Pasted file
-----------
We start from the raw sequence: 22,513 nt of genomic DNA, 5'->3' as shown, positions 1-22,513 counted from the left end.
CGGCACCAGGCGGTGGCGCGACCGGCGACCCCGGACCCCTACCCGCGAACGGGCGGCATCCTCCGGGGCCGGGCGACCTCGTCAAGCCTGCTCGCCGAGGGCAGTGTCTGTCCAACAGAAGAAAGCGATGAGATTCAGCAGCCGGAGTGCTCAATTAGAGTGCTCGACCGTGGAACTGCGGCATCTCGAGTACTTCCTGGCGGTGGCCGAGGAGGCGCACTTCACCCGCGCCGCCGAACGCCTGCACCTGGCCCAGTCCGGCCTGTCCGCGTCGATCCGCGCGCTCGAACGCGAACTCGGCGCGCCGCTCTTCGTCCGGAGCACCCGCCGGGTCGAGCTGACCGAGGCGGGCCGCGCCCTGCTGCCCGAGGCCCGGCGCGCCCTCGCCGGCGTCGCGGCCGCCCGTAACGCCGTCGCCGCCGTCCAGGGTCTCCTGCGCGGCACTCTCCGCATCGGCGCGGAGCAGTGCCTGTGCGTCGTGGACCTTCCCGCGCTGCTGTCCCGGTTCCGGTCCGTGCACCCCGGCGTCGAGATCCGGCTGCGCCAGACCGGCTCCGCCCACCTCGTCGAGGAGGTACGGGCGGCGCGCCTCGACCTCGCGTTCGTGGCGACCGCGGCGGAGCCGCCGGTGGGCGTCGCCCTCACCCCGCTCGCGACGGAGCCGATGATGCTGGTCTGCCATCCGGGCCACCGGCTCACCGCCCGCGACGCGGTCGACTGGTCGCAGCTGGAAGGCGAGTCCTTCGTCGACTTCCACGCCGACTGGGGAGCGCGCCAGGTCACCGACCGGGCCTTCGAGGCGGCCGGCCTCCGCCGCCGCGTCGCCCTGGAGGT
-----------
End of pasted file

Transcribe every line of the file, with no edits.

We start from the raw sequence: 22,513 nt of genomic DNA, 5'->3' as shown, positions 1-22,513 counted from the left end.
CGGCACCAGGCGGTGGCGCGACCGGCGACCCCGGACCCCTACCCGCGAACGGGCGGCATCCTCCGGGGCCGGGCGACCTCGTCAAGCCTGCTCGCCGAGGGCAGTGTCTGTCCAACAGAAGAAAGCGATGAGATTCAGCAGCCGGAGTGCTCAATTAGAGTGCTCGACCGTGGAACTGCGGCATCTCGAGTACTTCCTGGCGGTGGCCGAGGAGGCGCACTTCACCCGCGCCGCCGAACGCCTGCACCTGGCCCAGTCCGGCCTGTCCGCGTCGATCCGCGCGCTCGAACGCGAACTCGGCGCGCCGCTCTTCGTCCGGAGCACCCGCCGGGTCGAGCTGACCGAGGCGGGCCGCGCCCTGCTGCCCGAGGCCCGGCGCGCCCTCGCCGGCGTCGCGGCCGCCCGTAACGCCGTCGCCGCCGTCCAGGGTCTCCTGCGCGGCACTCTCCGCATCGGCGCGGAGCAGTGCCTGTGCGTCGTGGACCTTCCCGCGCTGCTGTCCCGGTTCCGGTCCGTGCACCCCGGCGTCGAGATCCGGCTGCGCCAGACCGGCTCCGCCCACCTCGTCGAGGAGGTACGGGCGGCGCGCCTCGACCTCGCGTTCGTGGCGACCGCGGCGGAGCCGCCGGTGGGCGTCGCCCTCACCCCGCTCGCGACGGAGCCGATGATGCTGGTCTGCCATCCGGGCCACCGGCTCACCGCCCGCGACGCGGTCGACTGGTCGCAGCTGGAAGGCGAGTCCTTCGTCGACTTCCACGCCGACTGGGGAGCGCGCCAGGTCACCGACCGGGCCTTCGAGGCGGCCGGCCTCCGCCGCCGCGTCGCCCTGGAGGT